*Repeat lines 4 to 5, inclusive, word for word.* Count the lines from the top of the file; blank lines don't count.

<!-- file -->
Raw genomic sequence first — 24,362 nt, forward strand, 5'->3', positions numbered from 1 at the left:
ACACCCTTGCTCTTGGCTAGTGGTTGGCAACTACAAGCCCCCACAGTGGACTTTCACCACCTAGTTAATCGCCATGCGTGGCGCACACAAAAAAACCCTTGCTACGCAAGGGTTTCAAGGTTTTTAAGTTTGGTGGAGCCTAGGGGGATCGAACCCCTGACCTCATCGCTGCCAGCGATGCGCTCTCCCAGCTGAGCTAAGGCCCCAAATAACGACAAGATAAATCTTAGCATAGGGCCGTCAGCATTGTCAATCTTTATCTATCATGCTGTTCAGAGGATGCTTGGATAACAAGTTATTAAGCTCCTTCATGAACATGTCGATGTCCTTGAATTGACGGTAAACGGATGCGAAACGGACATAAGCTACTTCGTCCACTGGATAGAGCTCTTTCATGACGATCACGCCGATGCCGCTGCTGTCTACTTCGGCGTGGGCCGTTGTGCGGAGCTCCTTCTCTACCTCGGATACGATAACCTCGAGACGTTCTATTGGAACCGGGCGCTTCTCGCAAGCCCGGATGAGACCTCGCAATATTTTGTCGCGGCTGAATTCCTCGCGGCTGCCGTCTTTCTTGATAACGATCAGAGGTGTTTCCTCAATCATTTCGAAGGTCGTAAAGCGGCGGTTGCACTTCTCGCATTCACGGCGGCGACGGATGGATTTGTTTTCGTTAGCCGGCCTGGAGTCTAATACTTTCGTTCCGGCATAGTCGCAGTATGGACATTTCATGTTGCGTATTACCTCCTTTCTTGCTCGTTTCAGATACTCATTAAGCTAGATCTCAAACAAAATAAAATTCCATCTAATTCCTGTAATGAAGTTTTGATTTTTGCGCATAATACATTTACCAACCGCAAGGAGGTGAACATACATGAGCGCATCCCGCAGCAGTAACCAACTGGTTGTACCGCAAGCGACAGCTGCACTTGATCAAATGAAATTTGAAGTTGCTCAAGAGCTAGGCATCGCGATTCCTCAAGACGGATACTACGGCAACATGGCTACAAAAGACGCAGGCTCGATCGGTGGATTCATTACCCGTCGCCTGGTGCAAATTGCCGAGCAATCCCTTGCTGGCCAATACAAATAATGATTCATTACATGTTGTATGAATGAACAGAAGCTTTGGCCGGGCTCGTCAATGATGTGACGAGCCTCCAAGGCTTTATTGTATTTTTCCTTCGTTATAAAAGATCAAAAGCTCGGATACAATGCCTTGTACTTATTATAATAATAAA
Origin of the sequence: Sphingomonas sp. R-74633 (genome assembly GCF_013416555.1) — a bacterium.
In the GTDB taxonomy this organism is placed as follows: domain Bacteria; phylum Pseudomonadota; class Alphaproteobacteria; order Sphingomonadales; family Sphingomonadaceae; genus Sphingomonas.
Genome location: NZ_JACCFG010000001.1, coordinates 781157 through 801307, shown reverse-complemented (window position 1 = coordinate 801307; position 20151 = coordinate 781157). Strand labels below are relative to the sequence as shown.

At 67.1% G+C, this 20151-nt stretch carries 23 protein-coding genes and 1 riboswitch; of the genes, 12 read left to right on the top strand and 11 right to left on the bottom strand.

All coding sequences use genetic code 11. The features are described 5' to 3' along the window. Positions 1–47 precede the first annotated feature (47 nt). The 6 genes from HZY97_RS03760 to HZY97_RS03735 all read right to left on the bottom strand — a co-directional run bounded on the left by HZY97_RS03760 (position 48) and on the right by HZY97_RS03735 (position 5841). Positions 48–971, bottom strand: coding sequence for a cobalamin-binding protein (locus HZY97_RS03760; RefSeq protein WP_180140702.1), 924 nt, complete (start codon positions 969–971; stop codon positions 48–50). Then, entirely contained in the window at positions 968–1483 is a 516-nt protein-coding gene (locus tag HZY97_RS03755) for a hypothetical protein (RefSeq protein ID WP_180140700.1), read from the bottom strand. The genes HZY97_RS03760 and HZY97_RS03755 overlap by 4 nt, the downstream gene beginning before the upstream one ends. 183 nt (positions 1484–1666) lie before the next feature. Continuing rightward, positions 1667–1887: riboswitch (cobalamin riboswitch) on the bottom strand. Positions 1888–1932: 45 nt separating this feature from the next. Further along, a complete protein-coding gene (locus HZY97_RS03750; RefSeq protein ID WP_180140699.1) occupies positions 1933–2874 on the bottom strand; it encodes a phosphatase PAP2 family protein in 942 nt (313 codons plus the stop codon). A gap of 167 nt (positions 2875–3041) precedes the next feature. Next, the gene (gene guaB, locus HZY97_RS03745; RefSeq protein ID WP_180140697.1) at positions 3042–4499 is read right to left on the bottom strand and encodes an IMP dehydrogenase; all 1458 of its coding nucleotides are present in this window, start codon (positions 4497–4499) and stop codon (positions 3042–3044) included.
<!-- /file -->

In the GTDB taxonomy this organism is placed as follows: domain Bacteria; phylum Pseudomonadota; class Alphaproteobacteria; order Sphingomonadales; family Sphingomonadaceae; genus Sphingomonas.
Genome location: NZ_JACCFG010000001.1, coordinates 781157 through 801307, shown reverse-complemented (window position 1 = coordinate 801307; position 20151 = coordinate 781157). Strand labels below are relative to the sequence as shown.